Even they don't get it!

SUBHEAD: The dissenting economic 'illuminati' world view is based on a fallacy.

By George Mobus on 25 May 2009 in Question Everything -

Image above: The Great Seal of the United States (on the dollar bill) is a symbol used by the secret society The Illuminati.

There is a fascinating article in the New York Review of Books, The Crisis and How to Deal with It. It is a panel interview with Bill Bradley, Niall Ferguson, Paul Krugman, Nouriel Roubini, George Soros, Robin Wells conducted by Jeff Madrick. In essence these are the economic luminaries who have been critical of the administration's policies (both fiscal stimulus and monetary) in one way or another. They can't really agree among themselves either!

They each give their take on the 'causes' of the current economic meltdown and the financial crisis attending it. Each has a slightly different perspective, but what is absolutely clear is that they all look for 'internal' causes. Several point our over leveraging and a few mention various forms of confidence (a psychological factor).

They all agree on various 'trigger' events as setting off the collapse. Many of them agree that there might be some slow recovery in the economy but differ in amount and timing. But not one of these bright lights considers that the root cause might be something entirely different from all the usual neoclassical suspects.

Not one considers that the actual cause of this debacle is the fact that less real physical (economical) work is being done because there is less net energy available with which to do it. The debt was definitely a factor in the rate and severity of the collapse since debt since at least the 1970s has been built up against a presumed future of production sufficient to pay back both principal and interest.

But also since at least the 1970s the net energy available for non-energy extractive economic work (meaning other resource extraction and refining, manufacturing, and all of the service work) has been in steady decline (see: What counts as real wealth). In other words, the world has been decreasingly able to do the work necessary to service and retire that debt.

Yet debt financing became the only way anyone could see to keep the engine running. News flash for economists: It isn't dollar bills that power your car, it is gasoline. When the latter is starting to diminish in availability it takes more of the former to buy the same amount of power. You guys should know that! The one thing they all seem to agree on, even if implicitly, is that a recovered economy means that the GDP is once again growing and that jobs are being created. That, to them, is a healthy thing.

Never mind that the GDP grows because people are buying useless (or wasteful) stuff and consuming it so as to buy more. Never mind that the majority of jobs being created are to make and sell useless stuff. Or to flip hamburgers and deep fry french fries to make more Americans obese. Never mind that a significant fraction of the GDP is based on money spent for repairing damage (like rebuilding after Katrina), or replacing Hummers and helicopters lost in Iraq (or more macabre - paying for funerals of fallen soldiers). If it is growing it is good. What an incredible grave we have dug for ourselves. And here is the kicker, like AIG or BofA or GM, the world economy based on borrow-spend-consume is too big to fail!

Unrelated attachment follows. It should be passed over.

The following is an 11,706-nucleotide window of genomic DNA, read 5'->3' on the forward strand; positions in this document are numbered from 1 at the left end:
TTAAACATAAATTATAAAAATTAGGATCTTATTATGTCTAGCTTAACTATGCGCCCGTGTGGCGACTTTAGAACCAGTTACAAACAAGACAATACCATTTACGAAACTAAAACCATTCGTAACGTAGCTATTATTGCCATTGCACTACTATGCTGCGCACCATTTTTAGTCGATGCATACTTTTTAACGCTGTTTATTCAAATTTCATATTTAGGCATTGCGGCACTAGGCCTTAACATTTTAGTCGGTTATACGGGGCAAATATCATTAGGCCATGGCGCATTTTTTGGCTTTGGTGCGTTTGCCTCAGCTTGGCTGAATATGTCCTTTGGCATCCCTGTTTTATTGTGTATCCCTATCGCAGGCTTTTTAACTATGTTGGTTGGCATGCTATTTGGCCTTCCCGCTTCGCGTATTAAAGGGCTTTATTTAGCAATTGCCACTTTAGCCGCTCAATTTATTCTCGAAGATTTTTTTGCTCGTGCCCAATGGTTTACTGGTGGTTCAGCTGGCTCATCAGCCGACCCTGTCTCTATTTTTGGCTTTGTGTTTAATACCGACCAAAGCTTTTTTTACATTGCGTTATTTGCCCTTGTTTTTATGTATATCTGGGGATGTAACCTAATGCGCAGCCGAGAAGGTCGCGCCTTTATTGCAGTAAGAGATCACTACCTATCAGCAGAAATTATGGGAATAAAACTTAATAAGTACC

We have to keep going or else. We have to keep borrowing or else. We have to keep creating meaningless jobs or else. No one is capable of seeing any alternative even when they all realize that in the long run it will fail catastrophically! It will fail sooner than later because we are running out of net energy. Left to the private sector (with a few scraps of incentives here and there) the build-out of alternative, renewable energy infrastructure is simply not going to happen fast enough to cover even a small fraction of what we are losing to post-peak oil decline and diminishing energy return on energy invested (EROEI).

Right now the governments of the world should be alerting their publics to what the truth is regarding our economic options (there really aren't any but one at this point) and directing every financial resource into constructing alternative energy infrastructure while restructuring society to live in a far lower energy economy (see: Our energy cocoon). Of course this will be politically difficult. In democratic nations no politician dares tell the truth (even if they knew it) realizing they would be booted out of office for telling people what they don't want to hear. It's a tough problem and may end up being democracy's greatest failure.

Especially since our education systems have done such an incredibly bad job of truly educating people [we want students to learn more math but we don't need them to understand how to use the math to grasp this kind of problem!] (see: Is it time for Education 2.0). Poorly educated citizens can't truly understand the problem let alone the solution. And this is one problem/solution that cannot be captured in a catchy sound bite.

Image above: Painting of a meeting of the Bavarian Illuminati, a secret society founded in 1776. Well the economic 'illuminati' will continue to debate about causes and effects in their closed-world model. They will not consider that their entire world view is based on a fallacy — that the human economy is a closed system and that all that counts is money (fiat or otherwise). Ah, the failings of human wisdom. More proof that you can be a genius, even a Nobel prize winner, and still not understand the big picture. Good luck Homo sapiens. .

1 comment :

Anonymous said...

that painting cant be of the illminauti because their are women in that painting and no women are let into the illminuati..

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